If you go down to the woods today…then make your way through the trees…and pop out the other side (just like the Ancient Clan O'Neill probably did around the middle of the thirteenth century) you might find yourself (if you happen to be near Cookstown, County Tyrone) at Tullaghoge Fort.
I've been working as an interpretive designer now for nearly two years. It's been great. Revealing. I've learned all about Irish history and have some grasp of the whole Northern Irish 'situation', something that we can all have an opinion on but can't understand, in a fair and balanced way, unless we have some insight into its origins. Tullaghoge played no small role in Ireland's story – a fascinating story of intrigue, general sneakiness and skulduggery – the stuff of legends.
If there's an overriding thing I've learned over the last two years it's how certain forgotten, hidden or just carelessly misplaced episodes in our collective past can hold their own against the most thrilling works of fiction. In many ways, the job of the interpretive designer is to present these episodes as such – as thrilling works. That's how we approached the Tullaghoge story; a story of conflict, conquest, betrayal and, well, more conflict.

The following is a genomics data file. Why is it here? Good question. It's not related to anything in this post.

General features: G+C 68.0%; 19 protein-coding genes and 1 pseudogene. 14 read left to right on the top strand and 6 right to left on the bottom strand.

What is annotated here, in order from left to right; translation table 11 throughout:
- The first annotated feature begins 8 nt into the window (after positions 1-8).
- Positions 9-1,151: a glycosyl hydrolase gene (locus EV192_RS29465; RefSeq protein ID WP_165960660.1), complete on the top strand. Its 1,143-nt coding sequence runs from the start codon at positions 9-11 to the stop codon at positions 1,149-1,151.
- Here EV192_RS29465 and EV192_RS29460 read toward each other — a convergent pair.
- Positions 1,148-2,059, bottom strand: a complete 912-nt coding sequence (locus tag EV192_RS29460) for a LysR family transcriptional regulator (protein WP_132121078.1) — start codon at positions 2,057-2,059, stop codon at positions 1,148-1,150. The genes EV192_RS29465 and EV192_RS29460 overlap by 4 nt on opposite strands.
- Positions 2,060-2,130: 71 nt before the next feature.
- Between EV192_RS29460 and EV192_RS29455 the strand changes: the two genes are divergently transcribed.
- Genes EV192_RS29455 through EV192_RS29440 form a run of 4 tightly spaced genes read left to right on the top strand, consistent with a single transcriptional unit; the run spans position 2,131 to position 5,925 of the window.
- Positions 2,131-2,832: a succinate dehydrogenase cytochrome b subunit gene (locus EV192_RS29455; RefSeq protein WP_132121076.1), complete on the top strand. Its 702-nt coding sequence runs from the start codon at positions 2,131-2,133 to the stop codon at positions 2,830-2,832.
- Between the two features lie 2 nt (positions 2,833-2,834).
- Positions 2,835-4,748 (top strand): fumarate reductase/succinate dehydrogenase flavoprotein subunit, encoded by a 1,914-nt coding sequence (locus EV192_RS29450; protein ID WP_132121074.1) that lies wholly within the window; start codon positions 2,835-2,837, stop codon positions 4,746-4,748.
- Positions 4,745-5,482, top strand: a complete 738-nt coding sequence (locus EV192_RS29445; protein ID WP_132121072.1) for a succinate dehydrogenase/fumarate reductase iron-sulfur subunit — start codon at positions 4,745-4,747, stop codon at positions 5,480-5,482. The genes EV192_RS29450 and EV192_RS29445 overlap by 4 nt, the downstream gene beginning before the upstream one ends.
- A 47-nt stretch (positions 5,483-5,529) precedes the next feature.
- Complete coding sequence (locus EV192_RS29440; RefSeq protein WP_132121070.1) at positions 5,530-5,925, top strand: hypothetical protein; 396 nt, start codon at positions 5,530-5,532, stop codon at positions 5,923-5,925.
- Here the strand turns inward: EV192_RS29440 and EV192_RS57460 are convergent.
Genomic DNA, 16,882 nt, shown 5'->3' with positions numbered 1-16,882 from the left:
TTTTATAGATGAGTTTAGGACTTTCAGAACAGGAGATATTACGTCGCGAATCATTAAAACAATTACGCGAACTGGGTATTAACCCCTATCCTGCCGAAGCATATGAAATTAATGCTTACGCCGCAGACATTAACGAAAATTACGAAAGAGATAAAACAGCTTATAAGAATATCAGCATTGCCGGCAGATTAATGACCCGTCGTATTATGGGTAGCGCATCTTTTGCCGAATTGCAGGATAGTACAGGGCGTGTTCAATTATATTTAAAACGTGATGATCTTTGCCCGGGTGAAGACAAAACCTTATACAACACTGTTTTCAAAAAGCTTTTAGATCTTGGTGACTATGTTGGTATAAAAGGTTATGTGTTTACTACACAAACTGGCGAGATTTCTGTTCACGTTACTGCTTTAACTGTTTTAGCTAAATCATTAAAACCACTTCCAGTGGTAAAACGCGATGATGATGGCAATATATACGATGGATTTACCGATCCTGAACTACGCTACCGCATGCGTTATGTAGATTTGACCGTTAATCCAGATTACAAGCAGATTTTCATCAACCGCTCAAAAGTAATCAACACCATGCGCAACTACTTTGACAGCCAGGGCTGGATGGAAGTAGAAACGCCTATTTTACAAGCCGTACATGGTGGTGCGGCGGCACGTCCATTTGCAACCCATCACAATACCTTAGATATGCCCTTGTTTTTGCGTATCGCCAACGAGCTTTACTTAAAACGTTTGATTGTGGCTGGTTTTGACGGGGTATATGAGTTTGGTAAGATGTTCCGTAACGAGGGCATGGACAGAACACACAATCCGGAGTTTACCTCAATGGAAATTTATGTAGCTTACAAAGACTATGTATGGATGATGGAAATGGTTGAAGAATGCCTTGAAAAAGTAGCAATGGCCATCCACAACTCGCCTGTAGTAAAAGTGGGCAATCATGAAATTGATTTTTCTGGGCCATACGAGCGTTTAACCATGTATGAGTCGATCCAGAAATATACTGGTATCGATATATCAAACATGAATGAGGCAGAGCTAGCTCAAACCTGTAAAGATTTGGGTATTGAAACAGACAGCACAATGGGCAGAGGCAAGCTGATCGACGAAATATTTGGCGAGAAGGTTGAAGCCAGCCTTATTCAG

Enter the fabulous work of Will Freeborn. When we looked for an illustrator to help us tell the Tullaghoge story, we didn't want to commission technically accurate historic reconstructions, we wanted to capture a sense of drama…that sense of legend…a ghostly dream-like peek into a sensory past. The illustrations Wil gave us are mean, moody and messy.
The project involves much more than these illustration. It's a whole outdoor visitor experience with landscape architecture and sculptural interventions. Our hope is that it'll feel like a story book brought to life. Not 'Disney-fied' though, it's gritty and, probably, quite mudding – this is, after all, Northern Ireland. By the spring, it should all be finished and I can show you the whole thing.